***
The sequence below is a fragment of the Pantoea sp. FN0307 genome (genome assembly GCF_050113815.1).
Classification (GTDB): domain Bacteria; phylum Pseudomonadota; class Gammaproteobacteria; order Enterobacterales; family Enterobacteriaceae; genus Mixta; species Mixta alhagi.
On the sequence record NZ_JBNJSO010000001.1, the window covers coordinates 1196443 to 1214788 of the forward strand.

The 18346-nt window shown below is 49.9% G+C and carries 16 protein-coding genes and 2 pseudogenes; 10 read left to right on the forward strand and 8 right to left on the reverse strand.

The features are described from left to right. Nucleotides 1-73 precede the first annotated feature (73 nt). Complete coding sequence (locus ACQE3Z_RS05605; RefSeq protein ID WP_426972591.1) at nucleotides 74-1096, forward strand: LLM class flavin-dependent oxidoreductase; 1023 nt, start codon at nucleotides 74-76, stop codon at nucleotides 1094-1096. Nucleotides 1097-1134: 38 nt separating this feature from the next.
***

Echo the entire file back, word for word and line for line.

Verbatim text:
The sequence below is a fragment of the Pantoea sp. FN0307 genome (genome assembly GCF_050113815.1).
Classification (GTDB): domain Bacteria; phylum Pseudomonadota; class Gammaproteobacteria; order Enterobacterales; family Enterobacteriaceae; genus Mixta; species Mixta alhagi.
On the sequence record NZ_JBNJSO010000001.1, the window covers coordinates 1196443 to 1214788 of the forward strand.

The 18346-nt window shown below is 49.9% G+C and carries 16 protein-coding genes and 2 pseudogenes; 10 read left to right on the forward strand and 8 right to left on the reverse strand.

The features are described from left to right. Nucleotides 1-73 precede the first annotated feature (73 nt). Complete coding sequence (locus ACQE3Z_RS05605; RefSeq protein ID WP_426972591.1) at nucleotides 74-1096, forward strand: LLM class flavin-dependent oxidoreductase; 1023 nt, start codon at nucleotides 74-76, stop codon at nucleotides 1094-1096. Nucleotides 1097-1134: 38 nt separating this feature from the next.